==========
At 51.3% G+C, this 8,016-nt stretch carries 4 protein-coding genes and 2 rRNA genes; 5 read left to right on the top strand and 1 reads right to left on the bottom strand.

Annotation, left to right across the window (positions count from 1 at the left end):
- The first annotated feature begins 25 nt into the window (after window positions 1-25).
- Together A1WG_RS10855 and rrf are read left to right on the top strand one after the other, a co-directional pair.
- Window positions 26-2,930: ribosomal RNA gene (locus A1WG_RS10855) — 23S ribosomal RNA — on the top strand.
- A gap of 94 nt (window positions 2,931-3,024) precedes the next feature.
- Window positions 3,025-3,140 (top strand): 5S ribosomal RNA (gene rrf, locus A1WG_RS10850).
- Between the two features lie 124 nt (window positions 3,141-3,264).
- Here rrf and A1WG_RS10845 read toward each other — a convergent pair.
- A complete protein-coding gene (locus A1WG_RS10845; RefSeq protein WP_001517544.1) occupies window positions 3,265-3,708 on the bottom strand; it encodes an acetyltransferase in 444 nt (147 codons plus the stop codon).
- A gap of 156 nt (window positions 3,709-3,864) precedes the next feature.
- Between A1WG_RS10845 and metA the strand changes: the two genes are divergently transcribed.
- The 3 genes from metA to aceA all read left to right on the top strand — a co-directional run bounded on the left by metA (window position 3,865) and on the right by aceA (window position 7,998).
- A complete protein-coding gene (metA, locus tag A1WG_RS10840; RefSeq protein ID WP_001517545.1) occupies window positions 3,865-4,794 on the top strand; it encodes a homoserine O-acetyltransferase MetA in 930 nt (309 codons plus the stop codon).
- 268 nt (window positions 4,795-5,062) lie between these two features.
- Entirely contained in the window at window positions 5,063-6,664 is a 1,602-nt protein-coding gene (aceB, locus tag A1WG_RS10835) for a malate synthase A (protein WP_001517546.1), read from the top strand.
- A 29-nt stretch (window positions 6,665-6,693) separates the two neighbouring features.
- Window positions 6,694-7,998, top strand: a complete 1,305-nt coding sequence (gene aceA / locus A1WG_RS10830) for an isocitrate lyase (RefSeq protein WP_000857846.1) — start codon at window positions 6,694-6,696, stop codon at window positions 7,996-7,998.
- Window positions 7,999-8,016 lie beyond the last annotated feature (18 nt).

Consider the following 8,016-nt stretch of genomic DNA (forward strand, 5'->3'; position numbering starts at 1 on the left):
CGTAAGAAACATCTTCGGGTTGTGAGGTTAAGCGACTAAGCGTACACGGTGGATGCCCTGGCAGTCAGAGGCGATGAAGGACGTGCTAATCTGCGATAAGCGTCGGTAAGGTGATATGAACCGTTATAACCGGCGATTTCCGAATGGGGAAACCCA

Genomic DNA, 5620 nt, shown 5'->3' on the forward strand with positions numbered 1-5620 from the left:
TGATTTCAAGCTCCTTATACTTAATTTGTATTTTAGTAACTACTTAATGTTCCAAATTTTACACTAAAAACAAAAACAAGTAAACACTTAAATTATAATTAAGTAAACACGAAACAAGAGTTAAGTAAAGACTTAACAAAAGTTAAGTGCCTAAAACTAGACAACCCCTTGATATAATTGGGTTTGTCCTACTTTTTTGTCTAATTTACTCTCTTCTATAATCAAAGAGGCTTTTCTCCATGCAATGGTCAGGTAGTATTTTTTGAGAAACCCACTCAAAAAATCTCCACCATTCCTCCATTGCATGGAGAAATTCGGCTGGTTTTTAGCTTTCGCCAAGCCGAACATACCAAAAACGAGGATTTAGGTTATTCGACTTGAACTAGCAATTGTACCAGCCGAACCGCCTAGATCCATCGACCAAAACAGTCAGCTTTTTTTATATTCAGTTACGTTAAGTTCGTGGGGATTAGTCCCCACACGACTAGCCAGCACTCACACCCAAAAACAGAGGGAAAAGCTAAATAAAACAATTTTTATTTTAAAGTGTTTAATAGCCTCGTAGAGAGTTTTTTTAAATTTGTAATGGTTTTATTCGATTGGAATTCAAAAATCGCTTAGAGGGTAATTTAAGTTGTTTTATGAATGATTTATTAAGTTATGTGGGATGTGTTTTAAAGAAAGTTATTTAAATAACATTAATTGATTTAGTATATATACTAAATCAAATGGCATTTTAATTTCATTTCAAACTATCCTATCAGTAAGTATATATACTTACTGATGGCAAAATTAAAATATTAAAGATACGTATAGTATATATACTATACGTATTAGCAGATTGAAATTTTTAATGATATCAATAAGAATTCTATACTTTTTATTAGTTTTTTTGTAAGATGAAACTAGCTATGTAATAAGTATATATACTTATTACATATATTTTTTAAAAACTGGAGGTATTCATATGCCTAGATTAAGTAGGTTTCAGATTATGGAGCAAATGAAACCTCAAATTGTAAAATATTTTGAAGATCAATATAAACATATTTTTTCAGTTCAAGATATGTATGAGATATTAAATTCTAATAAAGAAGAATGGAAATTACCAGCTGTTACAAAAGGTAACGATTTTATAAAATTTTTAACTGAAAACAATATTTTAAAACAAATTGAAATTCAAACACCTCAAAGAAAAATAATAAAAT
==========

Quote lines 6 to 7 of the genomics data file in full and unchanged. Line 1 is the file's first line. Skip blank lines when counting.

- A gap of 94 nt (window positions 2,931-3,024) precedes the next feature.
- Window positions 3,025-3,140 (top strand): 5S ribosomal RNA (gene rrf, locus A1WG_RS10850).